Wednesday, March 6, 2019

REVIEW: 'Schitt's 'Creek' - Johnny and David Join Competing Baseball Teams to Help Patrick and Ronnie in 'The M.V.P.'

Pop's Schitt's Creek - Episode 5.09 "The M.V.P."

David agrees to sub in for the annual baseball game. Moira runs a rehearsal that pushes Stevie over the edge.

In 2018, there were 495 scripted shows airing amongst the linear channels and streaming services. The way people are consuming content now is so different than it used to be. It happens according to one's own schedule. As such, there is less necessity to provide ample coverage of each specific episode in any given season from a show. Moreover, it is simply impossible to watch everything. As such, this site is making the move to shorter episodic reviews in order to cover as many shows as possible. With all of that being said, here are my thoughts on the next episode of Pop's Schitt's Creek.

"The M.V.P." was written by David West Read and directed by Jordan Canning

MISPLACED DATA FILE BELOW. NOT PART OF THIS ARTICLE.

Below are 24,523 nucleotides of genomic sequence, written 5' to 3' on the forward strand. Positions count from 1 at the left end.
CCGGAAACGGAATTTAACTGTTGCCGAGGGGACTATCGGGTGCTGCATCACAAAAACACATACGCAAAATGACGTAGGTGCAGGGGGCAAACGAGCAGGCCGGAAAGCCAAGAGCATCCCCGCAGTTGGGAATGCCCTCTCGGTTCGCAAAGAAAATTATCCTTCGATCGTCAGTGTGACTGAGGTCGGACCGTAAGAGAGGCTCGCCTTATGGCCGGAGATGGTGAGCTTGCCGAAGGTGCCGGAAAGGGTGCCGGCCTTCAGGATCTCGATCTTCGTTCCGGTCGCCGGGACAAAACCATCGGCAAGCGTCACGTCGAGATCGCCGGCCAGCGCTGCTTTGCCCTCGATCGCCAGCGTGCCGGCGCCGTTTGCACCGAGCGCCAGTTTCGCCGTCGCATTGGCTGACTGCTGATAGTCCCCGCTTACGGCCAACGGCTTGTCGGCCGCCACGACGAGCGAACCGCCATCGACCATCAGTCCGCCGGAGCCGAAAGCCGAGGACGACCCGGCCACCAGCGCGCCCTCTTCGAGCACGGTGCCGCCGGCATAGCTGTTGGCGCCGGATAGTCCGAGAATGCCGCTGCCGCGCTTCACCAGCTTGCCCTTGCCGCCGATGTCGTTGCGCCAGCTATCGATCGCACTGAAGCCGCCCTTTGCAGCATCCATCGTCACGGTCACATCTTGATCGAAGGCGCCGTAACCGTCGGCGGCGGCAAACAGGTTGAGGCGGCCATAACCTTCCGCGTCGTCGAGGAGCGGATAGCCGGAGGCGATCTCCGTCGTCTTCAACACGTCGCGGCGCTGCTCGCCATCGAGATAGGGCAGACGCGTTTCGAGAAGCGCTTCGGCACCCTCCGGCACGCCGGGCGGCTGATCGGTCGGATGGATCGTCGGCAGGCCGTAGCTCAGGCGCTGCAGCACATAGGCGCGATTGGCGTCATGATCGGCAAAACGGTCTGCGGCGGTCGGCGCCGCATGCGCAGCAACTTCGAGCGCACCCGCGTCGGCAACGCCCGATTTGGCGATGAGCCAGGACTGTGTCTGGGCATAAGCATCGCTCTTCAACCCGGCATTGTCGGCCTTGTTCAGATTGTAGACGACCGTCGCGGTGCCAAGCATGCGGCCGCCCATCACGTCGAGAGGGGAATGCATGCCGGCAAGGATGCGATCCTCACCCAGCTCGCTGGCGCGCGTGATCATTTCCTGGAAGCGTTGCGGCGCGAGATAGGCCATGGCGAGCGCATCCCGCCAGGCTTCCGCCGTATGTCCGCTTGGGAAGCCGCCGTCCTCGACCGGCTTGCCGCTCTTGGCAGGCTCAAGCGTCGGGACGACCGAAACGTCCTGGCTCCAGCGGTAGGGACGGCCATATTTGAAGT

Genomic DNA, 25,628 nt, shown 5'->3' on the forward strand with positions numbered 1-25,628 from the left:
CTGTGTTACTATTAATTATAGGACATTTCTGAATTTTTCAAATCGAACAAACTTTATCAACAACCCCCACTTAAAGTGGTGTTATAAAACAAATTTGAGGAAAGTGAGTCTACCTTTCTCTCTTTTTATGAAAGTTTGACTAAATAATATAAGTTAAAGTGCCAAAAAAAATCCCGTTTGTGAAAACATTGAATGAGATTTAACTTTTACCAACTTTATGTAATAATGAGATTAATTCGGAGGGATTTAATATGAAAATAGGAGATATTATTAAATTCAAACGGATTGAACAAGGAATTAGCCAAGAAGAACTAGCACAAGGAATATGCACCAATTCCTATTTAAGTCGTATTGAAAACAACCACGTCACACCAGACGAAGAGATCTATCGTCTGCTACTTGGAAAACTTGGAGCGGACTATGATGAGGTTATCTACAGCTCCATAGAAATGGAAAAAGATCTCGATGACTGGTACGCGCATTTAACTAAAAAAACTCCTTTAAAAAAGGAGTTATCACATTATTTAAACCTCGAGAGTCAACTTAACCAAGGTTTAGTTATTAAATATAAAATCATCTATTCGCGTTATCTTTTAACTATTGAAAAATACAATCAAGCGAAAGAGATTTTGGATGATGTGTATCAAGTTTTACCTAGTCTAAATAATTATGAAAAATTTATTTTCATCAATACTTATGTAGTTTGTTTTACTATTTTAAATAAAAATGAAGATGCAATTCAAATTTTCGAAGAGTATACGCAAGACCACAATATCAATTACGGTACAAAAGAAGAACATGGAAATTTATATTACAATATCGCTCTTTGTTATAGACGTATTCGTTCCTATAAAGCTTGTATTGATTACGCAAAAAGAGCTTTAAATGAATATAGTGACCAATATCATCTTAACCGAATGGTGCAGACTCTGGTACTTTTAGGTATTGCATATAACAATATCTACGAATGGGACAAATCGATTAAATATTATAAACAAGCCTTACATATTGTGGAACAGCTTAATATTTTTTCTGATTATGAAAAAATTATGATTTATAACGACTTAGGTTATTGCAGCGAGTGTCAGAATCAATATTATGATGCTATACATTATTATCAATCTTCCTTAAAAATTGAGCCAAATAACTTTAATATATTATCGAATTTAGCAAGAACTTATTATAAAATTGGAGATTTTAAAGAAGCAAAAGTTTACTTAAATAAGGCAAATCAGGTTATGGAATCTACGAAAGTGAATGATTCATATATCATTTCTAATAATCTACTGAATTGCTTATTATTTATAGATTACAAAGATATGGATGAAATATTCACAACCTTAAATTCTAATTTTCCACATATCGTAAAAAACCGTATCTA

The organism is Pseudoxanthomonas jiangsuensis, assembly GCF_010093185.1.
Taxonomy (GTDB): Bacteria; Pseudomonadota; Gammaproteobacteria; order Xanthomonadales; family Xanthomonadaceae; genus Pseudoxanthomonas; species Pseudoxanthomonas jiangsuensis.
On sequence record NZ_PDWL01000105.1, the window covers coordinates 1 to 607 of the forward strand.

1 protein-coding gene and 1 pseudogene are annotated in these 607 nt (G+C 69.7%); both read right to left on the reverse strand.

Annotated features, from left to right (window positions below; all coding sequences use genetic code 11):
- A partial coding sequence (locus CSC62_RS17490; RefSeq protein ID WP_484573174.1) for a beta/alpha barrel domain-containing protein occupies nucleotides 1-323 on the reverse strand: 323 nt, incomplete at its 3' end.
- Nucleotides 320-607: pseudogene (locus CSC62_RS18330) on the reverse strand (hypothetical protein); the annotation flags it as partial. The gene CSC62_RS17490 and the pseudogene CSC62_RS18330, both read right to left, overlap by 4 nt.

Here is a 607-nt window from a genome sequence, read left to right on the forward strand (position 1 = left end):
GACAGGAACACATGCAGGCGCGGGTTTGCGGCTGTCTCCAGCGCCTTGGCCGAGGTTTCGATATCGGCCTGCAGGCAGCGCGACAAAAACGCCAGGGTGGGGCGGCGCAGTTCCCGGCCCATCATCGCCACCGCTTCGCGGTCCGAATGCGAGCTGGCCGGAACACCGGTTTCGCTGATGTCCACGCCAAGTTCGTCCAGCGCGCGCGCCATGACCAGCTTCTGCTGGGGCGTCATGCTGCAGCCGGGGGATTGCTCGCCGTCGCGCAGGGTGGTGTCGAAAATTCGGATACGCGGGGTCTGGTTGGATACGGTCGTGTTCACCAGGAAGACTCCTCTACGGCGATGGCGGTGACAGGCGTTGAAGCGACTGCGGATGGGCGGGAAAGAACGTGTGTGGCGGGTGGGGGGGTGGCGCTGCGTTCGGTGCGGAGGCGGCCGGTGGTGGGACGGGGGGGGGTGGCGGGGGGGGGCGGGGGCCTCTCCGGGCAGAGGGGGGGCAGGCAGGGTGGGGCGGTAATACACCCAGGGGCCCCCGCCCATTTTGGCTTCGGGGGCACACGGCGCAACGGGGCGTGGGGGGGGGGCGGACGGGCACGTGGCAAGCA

No one in the Rose family is all that athletic. As such, it's incredible that both Johnny and David get recruited to play in this community baseball game. There is the understanding that they won't even have to do much. They can just stand in the outfield and disengage from the game happening around them. And yet, their actions are the turning points of this entire game. It's fantastic to watch the tension between Patrick and Ronnie grow. They are two people who don't like each other at this moment in time. As such, they both want to win this game as they are on competing teams. It gets much more competitive than it was originally intended to be. That's a blast to watch as well. It makes both of them more complicated characters in this world. They believe they always have the rational responses to the crazy antics happening around them. But they too are prone to focus on petty details because they believe themselves to be right. It's foolish that they sign David and Johnny up for this game. It makes Roland go back-and-forth on his bet over who will ultimately win. It's crazy that he is even doing that because he is also playing for Ronnie's team. He is betting on his team even though he also has a side bet that Johnny will ultimately blow it because he has a proud fatherly moment with his son. That's exactly what occurs as well. This story didn't have some miraculous turn in which either Johnny or David were suddenly good at baseball. David fully expects the ball to just fly into his glove without putting in any work whatsoever. It would have been impossible for that to occur even if he stuck his hand out when it was hit his way. Patrick actually knows how to play this game and is engaged with it. But David is the one who ultimately hits the final play that leads to his team winning. It's miraculous because it's so unlikely. Johnny is too caught up in the moment of his son actually doing well with this sport that he completely forgets to pick up the ball right in front of him. Plus, Johnny still ultimately proves his point in saying that David always finds a way to get hit by the ball. That does occur here but it doesn't kill the momentum whatsoever. David is still propped up as the guy who leads this team to victory. As such, he feels free to gloat about it as much as possible while enjoying the barbecue and getting ice on his back. Elsewhere, Stevie is having major second thoughts about joining Moira's production of Cabaret. She just isn't comfortable performing in front of people. She doesn't want to be the star in the same way that Moira has always embraced. Even in acting exercises, her mind shuts down. She isn't engaged with the process at all. Moira understands that impulse because she is a complete newcomer to directing as well. This is a scary endeavor for her too. But she is also pushing forward because it's something she wants to be doing. It's only a matter of time before she can connect with Stevie as well. Sure, it's all over a trivial game of charades. Stevie appears to be the only person who is actually good at it - though Bob is giving random, repetitive clues. And yet, that's a useful skillset as well. That can only help with her communication skills. It may even lift up her confidence so that she can thrive in this role.